Incidence and Predictors of Acute Psychological Distress and Dissociation After Motor Vehicle Collision: A Cross-Sectional Study

Gemma C. Lewis, Timothy F. Platts-Mills, Israel Liberzon, Eric Bair, Robert Swor, David Peak, Jeffrey Jones, Niels Rathlev, David Lee, Robert Domeier, Phyllis Hendry, Samuel A. McLean

Research output: Contribution to journalArticlepeer-review

24 Scopus citations


Objective: We examined the incidence and predictors of peritraumatic distress and dissociation after one of the most common forms of civilian trauma exposure: motor vehicle collision (MVC). Method: In this study, patients presenting to the emergency department after MVCs who were without serious injury and discharged to home after evaluation (n = 935) completed an emergency department interview evaluating sociodemographic, collision-related, and psychological characteristics. Results: The incidence and predictors of distress (Peritraumatic Distress Inventory score ≥23) and dissociation (Michigan Critical Events Perception Scale score >3) were assessed. Distress was present in 355 of 935 patients (38%), and dissociation was present in 260 of 942 patients (28%). These outcomes showed only moderate correlation (r =.45) and had both shared and distinct predictors. Female gender, anxiety symptoms prior to the MVC, and vehicle damage severity predicted both distress and dissociation. Higher socioeconomic status (higher education, higher income, full-time employment) had a protective effect against distress but not dissociative symptoms. Better physical health and worse overall mental health were associated with increased risk of dissociation but not distress. Distress but not dissociation was associated with lower patient confidence in recovery and a longer expected duration of recovery. Conclusion: There are unique predictors of peritraumatic distress and dissociation. Further work is needed to better understand the neurobiology of peritraumatic distress and dissociation and the influence of these peritraumatic outcomes on persistent psychological sequelae.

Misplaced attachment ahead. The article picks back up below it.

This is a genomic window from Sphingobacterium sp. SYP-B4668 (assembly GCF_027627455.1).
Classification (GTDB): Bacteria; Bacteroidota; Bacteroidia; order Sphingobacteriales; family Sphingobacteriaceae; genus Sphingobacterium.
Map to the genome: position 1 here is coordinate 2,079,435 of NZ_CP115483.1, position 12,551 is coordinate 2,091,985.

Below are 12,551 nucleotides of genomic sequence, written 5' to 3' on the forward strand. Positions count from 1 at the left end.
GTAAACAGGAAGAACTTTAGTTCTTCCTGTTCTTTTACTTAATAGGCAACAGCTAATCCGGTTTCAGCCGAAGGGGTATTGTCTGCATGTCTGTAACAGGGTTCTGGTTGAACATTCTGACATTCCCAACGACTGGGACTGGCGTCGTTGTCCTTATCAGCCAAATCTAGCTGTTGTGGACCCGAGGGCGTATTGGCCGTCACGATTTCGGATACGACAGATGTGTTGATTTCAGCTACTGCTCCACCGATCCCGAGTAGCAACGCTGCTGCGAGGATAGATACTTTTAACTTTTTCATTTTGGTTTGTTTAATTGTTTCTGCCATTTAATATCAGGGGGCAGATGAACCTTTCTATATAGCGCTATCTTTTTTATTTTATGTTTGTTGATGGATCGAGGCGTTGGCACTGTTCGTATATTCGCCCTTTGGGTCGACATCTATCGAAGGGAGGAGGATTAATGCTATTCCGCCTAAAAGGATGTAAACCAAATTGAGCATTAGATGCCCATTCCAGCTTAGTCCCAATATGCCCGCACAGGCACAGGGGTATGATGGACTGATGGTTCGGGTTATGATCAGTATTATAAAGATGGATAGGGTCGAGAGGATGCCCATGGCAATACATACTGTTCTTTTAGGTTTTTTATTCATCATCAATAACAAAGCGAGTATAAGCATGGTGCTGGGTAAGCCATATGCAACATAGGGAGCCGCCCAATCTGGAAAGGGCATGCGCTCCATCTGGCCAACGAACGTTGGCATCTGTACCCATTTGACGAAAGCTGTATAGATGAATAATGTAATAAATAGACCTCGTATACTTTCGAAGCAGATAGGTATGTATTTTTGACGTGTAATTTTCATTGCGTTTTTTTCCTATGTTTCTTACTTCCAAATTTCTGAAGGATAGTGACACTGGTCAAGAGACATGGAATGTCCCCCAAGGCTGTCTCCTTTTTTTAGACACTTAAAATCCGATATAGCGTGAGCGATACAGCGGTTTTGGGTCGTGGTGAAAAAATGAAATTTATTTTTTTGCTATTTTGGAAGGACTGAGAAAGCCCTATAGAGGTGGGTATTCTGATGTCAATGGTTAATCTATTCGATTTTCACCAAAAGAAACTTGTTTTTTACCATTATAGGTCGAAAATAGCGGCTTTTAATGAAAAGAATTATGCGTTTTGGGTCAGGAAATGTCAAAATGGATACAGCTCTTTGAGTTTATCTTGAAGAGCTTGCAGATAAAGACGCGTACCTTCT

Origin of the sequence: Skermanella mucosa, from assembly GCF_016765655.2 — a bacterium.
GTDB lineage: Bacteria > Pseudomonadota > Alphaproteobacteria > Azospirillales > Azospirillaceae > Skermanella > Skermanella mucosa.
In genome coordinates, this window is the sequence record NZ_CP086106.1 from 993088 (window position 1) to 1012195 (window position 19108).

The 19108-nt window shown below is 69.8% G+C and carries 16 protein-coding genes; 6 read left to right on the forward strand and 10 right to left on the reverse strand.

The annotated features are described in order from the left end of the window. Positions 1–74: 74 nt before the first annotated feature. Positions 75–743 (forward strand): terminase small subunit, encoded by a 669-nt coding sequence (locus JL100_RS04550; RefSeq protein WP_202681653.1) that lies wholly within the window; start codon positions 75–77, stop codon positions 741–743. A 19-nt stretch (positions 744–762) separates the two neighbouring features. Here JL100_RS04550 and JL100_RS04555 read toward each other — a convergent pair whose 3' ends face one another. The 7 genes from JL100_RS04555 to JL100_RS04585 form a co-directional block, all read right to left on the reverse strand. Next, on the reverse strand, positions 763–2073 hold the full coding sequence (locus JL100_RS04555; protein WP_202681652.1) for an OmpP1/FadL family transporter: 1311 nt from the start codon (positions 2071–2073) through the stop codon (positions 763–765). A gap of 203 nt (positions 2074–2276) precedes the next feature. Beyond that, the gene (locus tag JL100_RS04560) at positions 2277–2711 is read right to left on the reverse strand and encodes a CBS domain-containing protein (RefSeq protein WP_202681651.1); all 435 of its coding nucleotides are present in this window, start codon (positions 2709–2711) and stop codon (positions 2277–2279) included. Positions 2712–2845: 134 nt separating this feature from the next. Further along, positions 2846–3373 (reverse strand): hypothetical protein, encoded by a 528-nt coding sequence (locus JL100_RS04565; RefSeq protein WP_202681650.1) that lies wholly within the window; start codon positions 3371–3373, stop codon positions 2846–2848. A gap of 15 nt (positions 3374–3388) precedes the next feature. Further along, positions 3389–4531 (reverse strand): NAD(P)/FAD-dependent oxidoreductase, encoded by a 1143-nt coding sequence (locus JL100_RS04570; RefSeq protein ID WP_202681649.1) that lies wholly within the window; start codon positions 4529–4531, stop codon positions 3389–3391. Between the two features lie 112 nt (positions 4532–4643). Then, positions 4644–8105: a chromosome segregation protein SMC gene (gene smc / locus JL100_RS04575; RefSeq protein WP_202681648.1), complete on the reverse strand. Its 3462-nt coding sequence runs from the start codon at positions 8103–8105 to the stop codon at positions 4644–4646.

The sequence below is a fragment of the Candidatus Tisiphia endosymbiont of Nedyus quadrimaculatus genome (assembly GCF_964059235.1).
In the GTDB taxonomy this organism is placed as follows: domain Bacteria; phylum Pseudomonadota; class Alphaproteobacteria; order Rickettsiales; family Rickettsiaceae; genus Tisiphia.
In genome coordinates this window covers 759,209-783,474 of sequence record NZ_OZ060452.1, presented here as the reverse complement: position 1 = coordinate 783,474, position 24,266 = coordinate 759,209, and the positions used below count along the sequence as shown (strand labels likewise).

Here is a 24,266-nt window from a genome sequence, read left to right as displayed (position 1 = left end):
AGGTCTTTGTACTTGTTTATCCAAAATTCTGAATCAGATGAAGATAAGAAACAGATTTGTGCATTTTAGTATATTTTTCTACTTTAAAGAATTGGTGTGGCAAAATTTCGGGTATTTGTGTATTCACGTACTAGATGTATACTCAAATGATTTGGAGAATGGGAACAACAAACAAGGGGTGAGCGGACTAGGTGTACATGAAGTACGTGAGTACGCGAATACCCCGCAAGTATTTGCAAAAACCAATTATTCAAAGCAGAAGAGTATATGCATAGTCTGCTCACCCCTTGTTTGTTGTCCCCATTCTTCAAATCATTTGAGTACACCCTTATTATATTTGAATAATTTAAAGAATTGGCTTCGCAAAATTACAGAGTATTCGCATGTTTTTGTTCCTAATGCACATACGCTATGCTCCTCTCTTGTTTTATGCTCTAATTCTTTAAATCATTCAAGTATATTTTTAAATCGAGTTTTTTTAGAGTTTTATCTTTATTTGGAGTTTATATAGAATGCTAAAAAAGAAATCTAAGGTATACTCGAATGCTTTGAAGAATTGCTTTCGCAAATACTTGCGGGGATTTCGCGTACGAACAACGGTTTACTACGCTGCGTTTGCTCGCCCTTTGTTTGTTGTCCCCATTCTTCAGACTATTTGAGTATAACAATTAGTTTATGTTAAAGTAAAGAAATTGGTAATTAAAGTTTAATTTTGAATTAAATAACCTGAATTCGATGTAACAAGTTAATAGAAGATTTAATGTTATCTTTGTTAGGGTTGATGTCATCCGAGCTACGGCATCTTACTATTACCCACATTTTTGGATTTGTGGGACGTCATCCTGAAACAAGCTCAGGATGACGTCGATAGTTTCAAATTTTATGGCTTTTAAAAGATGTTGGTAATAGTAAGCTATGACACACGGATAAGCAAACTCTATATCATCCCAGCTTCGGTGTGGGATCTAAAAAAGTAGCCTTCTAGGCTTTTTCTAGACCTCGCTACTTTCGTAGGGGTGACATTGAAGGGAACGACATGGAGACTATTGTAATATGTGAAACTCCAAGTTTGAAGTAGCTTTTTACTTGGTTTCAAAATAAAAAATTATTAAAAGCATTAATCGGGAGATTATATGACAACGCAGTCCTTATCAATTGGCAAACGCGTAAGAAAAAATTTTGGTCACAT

Original languageEnglish (US)
Pages (from-to)527-547
Number of pages21
JournalJournal of Trauma and Dissociation
Issue number5
StatePublished - Oct 26 2014


  • dissociation
  • distress
  • motor vehicle collision
  • posttraumatic stress disorder
  • trauma

ASJC Scopus subject areas

  • Clinical Psychology
  • Psychiatry and Mental health


Dive into the research topics of 'Incidence and Predictors of Acute Psychological Distress and Dissociation After Motor Vehicle Collision: A Cross-Sectional Study'. Together they form a unique fingerprint.

Cite this